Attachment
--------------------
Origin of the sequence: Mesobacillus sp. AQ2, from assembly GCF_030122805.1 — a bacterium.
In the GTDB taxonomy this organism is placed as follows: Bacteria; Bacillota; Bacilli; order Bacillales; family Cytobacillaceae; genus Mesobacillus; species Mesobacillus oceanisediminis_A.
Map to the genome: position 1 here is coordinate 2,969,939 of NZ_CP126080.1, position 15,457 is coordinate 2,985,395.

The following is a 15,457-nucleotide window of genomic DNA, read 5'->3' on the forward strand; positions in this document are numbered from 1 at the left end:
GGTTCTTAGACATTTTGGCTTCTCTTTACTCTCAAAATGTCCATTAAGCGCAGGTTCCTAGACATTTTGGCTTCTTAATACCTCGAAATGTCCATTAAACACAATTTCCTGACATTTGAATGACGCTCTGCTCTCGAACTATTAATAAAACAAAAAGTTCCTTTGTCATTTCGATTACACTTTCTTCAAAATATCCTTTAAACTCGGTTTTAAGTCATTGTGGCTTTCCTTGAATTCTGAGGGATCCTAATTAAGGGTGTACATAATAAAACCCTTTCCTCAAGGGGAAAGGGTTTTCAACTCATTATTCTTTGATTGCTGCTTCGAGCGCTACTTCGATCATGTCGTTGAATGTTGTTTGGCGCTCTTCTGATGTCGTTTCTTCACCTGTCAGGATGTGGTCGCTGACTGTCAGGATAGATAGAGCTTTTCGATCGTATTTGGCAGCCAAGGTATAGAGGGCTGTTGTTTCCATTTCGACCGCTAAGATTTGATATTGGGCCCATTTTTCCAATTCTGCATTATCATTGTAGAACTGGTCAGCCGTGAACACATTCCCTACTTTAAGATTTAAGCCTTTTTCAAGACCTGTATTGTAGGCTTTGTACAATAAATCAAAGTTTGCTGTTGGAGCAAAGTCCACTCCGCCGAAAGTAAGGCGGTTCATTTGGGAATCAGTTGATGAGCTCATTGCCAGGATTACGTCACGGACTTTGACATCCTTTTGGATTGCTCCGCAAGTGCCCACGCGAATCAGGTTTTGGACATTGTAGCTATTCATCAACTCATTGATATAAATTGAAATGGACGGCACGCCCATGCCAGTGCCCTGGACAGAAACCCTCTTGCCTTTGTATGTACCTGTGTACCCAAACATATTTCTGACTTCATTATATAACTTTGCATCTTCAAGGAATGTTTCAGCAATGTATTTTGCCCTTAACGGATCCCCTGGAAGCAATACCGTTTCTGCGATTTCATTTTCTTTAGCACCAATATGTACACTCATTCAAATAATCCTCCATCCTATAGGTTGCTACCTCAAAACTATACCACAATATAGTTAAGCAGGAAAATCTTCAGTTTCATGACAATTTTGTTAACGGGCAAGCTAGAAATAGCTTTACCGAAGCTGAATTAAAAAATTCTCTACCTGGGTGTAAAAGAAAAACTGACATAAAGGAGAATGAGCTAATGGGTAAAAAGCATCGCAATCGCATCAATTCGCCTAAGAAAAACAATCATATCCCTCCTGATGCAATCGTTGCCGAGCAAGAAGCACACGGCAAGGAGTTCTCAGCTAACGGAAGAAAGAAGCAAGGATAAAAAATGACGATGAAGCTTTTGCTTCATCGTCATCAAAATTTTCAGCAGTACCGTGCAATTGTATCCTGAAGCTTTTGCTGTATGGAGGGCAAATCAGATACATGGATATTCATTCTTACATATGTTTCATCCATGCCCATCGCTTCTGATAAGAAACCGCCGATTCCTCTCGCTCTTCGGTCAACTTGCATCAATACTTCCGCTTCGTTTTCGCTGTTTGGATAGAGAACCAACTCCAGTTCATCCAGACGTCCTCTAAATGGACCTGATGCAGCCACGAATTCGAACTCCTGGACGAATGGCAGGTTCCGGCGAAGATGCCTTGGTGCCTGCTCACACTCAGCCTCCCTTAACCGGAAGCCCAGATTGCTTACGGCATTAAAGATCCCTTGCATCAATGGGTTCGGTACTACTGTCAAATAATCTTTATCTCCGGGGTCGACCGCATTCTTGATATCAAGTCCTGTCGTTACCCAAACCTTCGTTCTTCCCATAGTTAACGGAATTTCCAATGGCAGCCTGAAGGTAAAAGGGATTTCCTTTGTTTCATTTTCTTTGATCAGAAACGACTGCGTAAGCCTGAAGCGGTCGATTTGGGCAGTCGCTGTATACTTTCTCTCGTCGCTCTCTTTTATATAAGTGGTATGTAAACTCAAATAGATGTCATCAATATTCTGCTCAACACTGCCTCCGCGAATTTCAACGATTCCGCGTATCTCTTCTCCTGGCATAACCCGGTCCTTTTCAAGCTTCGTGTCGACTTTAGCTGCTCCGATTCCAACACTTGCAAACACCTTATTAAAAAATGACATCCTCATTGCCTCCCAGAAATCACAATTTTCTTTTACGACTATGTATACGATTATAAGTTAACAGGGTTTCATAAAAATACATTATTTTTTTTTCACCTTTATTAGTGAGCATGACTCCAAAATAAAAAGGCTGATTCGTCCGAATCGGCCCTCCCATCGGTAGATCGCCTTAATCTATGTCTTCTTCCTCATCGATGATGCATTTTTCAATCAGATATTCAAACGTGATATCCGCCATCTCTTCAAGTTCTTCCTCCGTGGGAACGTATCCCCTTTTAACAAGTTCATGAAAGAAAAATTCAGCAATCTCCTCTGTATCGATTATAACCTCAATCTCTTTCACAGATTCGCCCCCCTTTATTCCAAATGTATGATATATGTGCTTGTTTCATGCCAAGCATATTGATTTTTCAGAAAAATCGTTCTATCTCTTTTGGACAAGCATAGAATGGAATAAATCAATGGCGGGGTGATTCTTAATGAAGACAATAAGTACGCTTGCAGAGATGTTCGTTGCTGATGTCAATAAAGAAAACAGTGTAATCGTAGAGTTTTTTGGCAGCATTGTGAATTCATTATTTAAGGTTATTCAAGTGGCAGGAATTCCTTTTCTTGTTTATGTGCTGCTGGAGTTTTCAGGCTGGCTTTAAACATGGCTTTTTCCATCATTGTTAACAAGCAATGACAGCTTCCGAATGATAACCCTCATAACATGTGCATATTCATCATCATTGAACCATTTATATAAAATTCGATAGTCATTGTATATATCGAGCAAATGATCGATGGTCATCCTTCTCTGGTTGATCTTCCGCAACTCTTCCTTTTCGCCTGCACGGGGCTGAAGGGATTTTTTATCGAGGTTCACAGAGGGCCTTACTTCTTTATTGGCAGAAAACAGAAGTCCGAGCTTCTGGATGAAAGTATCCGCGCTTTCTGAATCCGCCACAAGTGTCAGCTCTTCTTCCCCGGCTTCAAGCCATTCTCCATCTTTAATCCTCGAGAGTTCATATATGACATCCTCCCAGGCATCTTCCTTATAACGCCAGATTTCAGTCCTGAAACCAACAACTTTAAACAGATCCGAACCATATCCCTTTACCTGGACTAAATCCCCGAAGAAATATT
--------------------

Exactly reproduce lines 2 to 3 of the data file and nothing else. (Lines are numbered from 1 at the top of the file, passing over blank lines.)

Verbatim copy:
In the GTDB taxonomy this organism is placed as follows: Bacteria; Bacillota; Bacilli; order Bacillales; family Cytobacillaceae; genus Mesobacillus; species Mesobacillus oceanisediminis_A.
Map to the genome: position 1 here is coordinate 2,969,939 of NZ_CP126080.1, position 15,457 is coordinate 2,985,395.